Vanessa Taylor, on Behalf of Herself and All Other Personssimilarly Situated, Appellants, v. Consolidated Edison Co. of New York, Inc., et al., Appellees, 552 F.2d 39 (2d Cir. 1977)Annotate this Case
David Goldfarb, The Legal Aid Society, Staten Island, N.Y. (Joan Mangones, Atty., Marshall Green, The Legal Aid Society, Staten Island Neighborhood Office, Staten Island, N.Y., John E. Kirklin, Director of Litigation, Kalman Finkel, The Legal Aid Society, Civil Appeals & Law Reform Unit, New York City, of counsel), for appellants.
Bernard Hulkower, New York City (Walter A. Morris, Jr., Gen. Counsel, Jonathan R. Sheiner, Thomas J. Farrelly, Consol. Edison Co. of New York, Inc., New York City, of counsel), for appellees Consolidated Edison Co. of New York, Inc., Charles F. Luce, Arthur Hauspurg.
Charles R. Gibson, Albany, N.Y. (Peter H. Schiff, Counsel to the Public Service Commission of the State of New York, Albany, N.Y., of counsel), for Public Service Commission of the State of New York, its Members and Agents.
Before MANSFIELD, VAN GRAAFEILAND, Circuit Judges, and OWEN, District Judge.*
MANSFIELD, Circuit Judge.
Appellant's electrical service was terminated by Consolidated Edison Co. ("Con Ed") without a hearing because she allegedly had tampered with her meter and refused to pay amounts estimated by Con Ed to be owing or to leave a deposit with it to secure future payment. She brought suit in the Eastern District of New York under 42 U.S.C. § 1983, claiming a deprivation of property without due process and in violation of the Equal Protection Clause. The late Judge Walter Bruchhausen dismissed her complaint for lack of jurisdiction on the ground that she had failed adequately to allege state action. Because we find this case indistinguishable in any significant legal respect from Jackson v. Metropolitan Edison Co., 419 U.S. 345, 95 S. Ct. 449, 42 L. Ed. 2d 477 (1974), we affirm.
Appellant became a customer of record of Con Ed on December 16, 1975. In the following two months her meter showed no consumption of electricity and she was billed at Con Ed's minimum rate.1 On March 11, 1976, Con Ed discovered evidence that the meters for both apartments on the premises had been tampered with. The meter for the upstairs apartment, apparently the residence of appellant's father, was disconnected by Con Ed because there was no customer of record for that meter. The company's employee left notice at appellant's apartment stating that there was evidence of meter tampering and asking that she contact Con Ed immediately. Appellant did not do so, and on the following day Con Ed's employees entered the premises and disconnected appellant's service.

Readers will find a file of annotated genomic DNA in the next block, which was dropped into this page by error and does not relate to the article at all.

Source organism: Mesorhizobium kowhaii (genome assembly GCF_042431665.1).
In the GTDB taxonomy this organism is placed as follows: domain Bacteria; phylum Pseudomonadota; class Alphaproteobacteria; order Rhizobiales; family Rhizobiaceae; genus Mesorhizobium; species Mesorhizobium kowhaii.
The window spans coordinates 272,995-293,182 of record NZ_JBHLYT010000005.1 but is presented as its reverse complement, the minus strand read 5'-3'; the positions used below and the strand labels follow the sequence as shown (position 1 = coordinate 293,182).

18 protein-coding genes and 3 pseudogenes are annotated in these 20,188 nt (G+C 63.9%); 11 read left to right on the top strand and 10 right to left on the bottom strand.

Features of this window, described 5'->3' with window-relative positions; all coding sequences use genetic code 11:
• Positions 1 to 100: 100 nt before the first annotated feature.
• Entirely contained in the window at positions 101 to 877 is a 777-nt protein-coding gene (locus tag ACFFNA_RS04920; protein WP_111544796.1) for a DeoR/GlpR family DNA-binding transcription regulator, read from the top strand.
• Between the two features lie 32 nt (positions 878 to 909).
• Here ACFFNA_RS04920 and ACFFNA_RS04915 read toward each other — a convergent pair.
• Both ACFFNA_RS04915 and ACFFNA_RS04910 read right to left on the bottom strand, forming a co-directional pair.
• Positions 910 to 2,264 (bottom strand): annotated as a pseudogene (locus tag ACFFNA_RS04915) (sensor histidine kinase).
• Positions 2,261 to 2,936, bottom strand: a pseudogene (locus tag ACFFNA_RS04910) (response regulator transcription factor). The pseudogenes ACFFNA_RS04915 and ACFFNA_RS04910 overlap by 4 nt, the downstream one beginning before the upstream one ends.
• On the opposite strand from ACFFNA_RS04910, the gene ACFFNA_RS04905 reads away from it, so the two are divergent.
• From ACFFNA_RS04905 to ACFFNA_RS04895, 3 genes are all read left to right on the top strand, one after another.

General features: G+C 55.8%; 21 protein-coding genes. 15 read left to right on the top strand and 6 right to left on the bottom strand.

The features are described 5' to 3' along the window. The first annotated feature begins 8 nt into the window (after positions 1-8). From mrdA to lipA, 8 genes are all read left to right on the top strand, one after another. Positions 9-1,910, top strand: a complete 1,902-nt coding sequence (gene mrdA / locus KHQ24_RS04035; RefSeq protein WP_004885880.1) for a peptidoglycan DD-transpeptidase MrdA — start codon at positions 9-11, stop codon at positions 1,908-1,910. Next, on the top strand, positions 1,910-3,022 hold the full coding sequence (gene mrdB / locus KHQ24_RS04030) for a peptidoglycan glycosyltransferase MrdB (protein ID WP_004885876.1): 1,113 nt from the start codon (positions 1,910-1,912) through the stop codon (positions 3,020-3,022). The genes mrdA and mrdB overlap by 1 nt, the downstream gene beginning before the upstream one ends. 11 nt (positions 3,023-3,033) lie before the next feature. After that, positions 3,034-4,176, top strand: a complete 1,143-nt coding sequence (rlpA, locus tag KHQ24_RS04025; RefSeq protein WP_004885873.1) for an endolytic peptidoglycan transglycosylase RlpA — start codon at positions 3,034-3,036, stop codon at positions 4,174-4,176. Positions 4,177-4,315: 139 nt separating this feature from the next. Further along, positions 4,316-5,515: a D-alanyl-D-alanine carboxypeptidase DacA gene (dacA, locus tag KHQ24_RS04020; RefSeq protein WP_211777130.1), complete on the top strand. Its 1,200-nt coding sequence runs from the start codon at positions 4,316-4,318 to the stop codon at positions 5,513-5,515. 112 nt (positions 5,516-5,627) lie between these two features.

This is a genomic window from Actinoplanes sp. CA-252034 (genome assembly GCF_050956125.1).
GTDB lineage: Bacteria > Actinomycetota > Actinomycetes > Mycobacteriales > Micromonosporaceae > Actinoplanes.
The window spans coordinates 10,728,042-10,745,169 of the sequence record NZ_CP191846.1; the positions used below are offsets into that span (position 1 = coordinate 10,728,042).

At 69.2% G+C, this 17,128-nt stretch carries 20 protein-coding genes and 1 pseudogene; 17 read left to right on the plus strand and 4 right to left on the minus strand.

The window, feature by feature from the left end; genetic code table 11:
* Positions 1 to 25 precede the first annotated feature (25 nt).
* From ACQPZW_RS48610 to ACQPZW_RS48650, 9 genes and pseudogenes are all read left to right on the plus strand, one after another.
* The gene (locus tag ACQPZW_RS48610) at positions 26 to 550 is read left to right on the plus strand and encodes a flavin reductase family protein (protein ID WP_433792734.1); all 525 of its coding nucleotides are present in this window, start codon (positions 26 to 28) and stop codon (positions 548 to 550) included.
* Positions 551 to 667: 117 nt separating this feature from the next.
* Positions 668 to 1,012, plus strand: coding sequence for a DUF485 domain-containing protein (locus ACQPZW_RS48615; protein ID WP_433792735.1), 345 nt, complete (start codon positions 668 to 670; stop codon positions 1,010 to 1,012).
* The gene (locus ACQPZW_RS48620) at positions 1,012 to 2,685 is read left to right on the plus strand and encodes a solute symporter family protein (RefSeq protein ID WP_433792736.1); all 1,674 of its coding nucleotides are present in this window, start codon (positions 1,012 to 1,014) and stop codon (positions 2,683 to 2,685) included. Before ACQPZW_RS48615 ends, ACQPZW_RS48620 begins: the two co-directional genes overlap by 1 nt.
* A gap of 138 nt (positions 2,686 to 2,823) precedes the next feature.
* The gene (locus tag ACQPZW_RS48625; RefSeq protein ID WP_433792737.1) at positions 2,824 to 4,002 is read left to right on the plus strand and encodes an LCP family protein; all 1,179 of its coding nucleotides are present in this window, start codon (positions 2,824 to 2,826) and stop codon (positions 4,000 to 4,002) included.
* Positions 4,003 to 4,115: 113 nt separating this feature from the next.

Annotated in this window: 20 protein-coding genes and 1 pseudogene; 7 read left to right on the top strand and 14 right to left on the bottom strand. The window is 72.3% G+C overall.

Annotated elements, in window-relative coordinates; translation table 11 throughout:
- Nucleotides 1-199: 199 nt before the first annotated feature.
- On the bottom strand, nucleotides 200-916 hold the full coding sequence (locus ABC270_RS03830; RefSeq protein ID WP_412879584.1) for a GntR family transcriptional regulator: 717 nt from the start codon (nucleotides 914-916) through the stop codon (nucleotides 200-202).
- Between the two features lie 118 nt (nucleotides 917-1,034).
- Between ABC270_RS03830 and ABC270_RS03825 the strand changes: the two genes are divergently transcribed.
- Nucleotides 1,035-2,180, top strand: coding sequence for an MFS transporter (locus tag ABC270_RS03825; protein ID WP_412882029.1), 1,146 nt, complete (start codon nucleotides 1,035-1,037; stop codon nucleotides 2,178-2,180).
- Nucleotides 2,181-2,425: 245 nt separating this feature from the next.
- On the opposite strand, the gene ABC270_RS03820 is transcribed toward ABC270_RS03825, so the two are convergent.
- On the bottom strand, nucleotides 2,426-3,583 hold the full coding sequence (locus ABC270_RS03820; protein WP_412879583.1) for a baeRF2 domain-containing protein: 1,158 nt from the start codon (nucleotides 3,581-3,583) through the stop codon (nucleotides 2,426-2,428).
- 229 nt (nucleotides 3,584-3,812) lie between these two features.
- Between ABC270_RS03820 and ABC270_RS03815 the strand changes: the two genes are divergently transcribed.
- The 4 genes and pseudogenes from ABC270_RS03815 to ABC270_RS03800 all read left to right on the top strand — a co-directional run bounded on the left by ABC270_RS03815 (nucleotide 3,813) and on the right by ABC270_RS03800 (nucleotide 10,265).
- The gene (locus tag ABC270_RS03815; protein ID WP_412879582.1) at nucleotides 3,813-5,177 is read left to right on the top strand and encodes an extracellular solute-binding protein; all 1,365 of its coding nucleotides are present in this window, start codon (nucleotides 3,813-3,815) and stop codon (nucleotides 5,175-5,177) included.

On Saturday, March 13, Con Ed's Emergency Service Division re-established service to appellant's apartment in apparent ignorance of the termination. This error was discovered on Monday, March 15, and service was again discontinued. Service was re-established on March 23 pending resolution of this dispute, pursuant to a request of a member of the New York Public Service Commission staff.
Appellant's principal contention is that in holding her responsible for the tampering, in billing her $100 for electricity consumed while the meter was inoperable, and in requiring a $100 deposit before permitting resumed service, all without a hearing, Con Ed deprived her of property without due process of law. Since the Due Process Clause is directed solely against action on the part of a state, however, these facts would state a claim under 42 U.S.C. § 1983 (over which we might entertain jurisdiction pursuant to 28 U.S.C. § 1343) only if appellant could allege and show that the denial of a hearing was attributable to action or involvement on the part of the State of New York, as distinguished from private action on the part of Con Ed.